Cumulus Cells on Retrieved Eggs & Embryos from Superovulated Cows
Recently an experienced embryo transfer practitioner collected some eggs and embryos from a superovulated donor cow. On examination of the eggs and embryos he observed they were still covered in cumulus cells which is very unusual since they came from the uterus. Cumulus cells feed the oocytes (eggs) while they are in the ovaries and follicles but disappear by the time they enter the uterus via the oviducts. Stay with me, there is a useful sequence to this unusual occurrence, which one day may be of benefit to owners using embryo transfer to improve their livestock.
I first observed cumulus cells on embryos many years ago. We flushed a Holstein heifer exhibiting an excellent response to the superovulation treatment, but only 3 number 1 embryos were recovered when we were expecting around 10. Immediately after the flush I had to rush over to the vet school to give a lecture to the students on reproductive diseases. During this time the unexpected poor result of the flush was on my mind so I decided to repeat the flush. This time we retrieved 5 number 1 embryos still covered in cumulus cells which strongly suggested the embryos had recently moved from the oviducts to the uterus where they became accessible to standard flushing techniques. We speculated at that time that possibly due to palpation of the reproductive tract plus the injection of a prostaglandin stimulated the oviducts into delivering the embryos into the uterus on day 7 when normally they enter the uterus around day 4 of the estrous cycle.
To back up this speculation I subsequently had the opportunity to examine this unusual occurrence. When teaching embryo transfer techniques to veterinarians at the American Bovine Practitioners meeting, the donors were flushed in the morning, then they were slaughtered and the reproductive tracts were returned for the veterinarians to examine. I dissected out the oviducts and infused them with media to wash out the contents. Over time 56 oviducts were flushed and 8 embryos (morulae and blastocysts) were recovered a 14% rate which could be higher as these oviducts were not selected for low recovery of eggs and embryos from the uterii they were originally attached to, compared to the previously described circumstances in the Holstein heifer.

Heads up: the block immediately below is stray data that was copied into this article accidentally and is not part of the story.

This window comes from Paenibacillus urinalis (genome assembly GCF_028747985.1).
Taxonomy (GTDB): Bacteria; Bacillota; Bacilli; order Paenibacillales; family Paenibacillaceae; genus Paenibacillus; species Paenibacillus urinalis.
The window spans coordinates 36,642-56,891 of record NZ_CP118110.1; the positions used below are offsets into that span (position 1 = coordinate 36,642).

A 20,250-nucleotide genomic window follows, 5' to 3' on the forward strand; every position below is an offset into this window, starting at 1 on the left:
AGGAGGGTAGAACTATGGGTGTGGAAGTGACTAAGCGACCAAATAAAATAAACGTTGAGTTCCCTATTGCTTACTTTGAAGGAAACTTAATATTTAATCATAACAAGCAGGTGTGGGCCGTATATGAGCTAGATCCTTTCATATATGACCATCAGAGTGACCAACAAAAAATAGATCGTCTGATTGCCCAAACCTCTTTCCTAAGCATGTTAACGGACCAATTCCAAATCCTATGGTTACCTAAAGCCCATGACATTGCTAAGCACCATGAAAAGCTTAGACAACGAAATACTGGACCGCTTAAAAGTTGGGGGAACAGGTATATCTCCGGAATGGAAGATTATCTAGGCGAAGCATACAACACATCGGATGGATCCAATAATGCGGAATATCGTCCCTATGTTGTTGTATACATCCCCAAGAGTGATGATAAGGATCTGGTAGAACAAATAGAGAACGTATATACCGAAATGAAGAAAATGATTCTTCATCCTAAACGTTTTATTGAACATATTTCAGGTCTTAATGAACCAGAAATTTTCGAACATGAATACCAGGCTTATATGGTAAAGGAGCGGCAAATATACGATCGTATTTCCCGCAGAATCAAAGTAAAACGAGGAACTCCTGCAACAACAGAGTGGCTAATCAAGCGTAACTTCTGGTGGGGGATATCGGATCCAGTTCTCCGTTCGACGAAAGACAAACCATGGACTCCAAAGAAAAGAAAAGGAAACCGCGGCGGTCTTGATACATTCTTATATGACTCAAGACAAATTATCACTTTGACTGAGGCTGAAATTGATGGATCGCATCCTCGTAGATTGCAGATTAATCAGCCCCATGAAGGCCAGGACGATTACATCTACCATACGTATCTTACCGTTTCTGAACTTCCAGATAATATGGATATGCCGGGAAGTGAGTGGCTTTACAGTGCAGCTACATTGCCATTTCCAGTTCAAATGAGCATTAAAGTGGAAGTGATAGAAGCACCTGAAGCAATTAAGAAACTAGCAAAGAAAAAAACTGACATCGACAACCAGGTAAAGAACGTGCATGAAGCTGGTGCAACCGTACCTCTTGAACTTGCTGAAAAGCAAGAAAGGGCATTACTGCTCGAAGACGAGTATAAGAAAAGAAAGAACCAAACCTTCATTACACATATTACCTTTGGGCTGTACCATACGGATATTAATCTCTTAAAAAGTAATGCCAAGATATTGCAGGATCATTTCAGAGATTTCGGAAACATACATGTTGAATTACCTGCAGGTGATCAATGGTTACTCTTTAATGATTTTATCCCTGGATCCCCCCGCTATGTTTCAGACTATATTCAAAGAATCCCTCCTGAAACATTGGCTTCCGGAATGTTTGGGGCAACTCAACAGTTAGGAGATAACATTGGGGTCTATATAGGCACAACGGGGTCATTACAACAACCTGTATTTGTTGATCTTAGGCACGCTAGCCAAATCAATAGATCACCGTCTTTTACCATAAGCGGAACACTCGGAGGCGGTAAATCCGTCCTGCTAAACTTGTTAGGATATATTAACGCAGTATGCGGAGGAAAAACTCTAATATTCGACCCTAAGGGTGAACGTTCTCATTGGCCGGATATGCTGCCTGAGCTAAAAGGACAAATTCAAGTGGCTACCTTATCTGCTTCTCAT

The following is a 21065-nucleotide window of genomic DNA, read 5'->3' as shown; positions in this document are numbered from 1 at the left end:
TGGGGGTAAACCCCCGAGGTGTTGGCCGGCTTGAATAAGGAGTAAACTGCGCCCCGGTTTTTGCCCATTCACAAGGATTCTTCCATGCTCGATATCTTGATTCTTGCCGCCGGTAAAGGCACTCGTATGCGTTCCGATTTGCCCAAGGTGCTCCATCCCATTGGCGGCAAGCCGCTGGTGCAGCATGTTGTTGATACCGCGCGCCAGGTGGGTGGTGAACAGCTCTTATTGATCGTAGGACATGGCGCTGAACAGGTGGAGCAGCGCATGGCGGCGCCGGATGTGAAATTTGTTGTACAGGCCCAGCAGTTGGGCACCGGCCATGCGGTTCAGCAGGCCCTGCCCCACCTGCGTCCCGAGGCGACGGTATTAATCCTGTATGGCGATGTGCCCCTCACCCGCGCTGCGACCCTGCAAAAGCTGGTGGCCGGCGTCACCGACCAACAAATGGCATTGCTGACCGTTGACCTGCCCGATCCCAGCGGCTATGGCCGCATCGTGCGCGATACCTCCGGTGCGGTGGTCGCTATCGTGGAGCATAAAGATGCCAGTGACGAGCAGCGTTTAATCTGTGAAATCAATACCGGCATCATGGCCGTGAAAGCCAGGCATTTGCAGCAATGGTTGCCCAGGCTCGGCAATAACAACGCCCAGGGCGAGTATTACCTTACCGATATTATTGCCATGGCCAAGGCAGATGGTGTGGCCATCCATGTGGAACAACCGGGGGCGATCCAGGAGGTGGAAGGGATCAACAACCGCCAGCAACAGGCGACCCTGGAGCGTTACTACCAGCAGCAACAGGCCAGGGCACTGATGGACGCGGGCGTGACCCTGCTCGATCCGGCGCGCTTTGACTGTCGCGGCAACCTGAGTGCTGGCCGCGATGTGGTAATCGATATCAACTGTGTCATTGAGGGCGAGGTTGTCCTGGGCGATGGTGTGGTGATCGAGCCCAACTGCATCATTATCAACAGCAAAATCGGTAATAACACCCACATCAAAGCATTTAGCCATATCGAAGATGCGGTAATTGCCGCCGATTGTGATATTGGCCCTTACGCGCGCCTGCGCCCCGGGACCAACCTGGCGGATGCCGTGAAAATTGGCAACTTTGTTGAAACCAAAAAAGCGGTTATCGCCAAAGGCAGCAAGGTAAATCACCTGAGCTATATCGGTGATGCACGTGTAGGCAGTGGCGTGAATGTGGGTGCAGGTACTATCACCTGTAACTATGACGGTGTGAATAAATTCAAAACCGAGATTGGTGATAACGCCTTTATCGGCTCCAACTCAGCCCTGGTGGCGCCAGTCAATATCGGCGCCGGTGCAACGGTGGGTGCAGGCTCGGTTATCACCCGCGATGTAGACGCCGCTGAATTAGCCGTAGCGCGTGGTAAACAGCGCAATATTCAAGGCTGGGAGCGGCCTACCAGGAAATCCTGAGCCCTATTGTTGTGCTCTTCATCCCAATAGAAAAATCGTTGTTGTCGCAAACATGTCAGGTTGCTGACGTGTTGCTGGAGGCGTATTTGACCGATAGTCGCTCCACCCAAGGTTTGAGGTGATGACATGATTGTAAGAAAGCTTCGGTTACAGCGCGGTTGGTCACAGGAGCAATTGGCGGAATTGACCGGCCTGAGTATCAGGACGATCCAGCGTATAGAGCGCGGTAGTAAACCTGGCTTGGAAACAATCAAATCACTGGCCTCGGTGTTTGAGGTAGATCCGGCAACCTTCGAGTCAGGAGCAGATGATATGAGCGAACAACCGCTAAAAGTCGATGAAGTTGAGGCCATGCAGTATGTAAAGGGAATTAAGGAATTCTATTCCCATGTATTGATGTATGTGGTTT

Unfortunately, I have never recovered embryos from a second flush when nothing was recovered from the first flush. So the take home tip is, when fewer than estimated transferrable quality embryos are recovered it is judicious to repeat the flush.
Dr. Peter Elsden
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"The majority of our insight to embryo transfer is definitely accredited to Dr. Peter Elsden. The pragmatic experiences and personal attention offered through The International Embryo Transfer School are highly commendable."… "An example of the benefits to our embryo transfer program, made possible by The International Embryo Transfer School, is a cow that produces embryos for only $20 a piece. Each embryo is valued at $1,500 or more! We hold Dr. Peter Elsden and International Embryo Transfer School with our highest regard, as they are largely responsible for our accomplishments."
Bob & Robin Stevenson
Stevenson Angus Ranch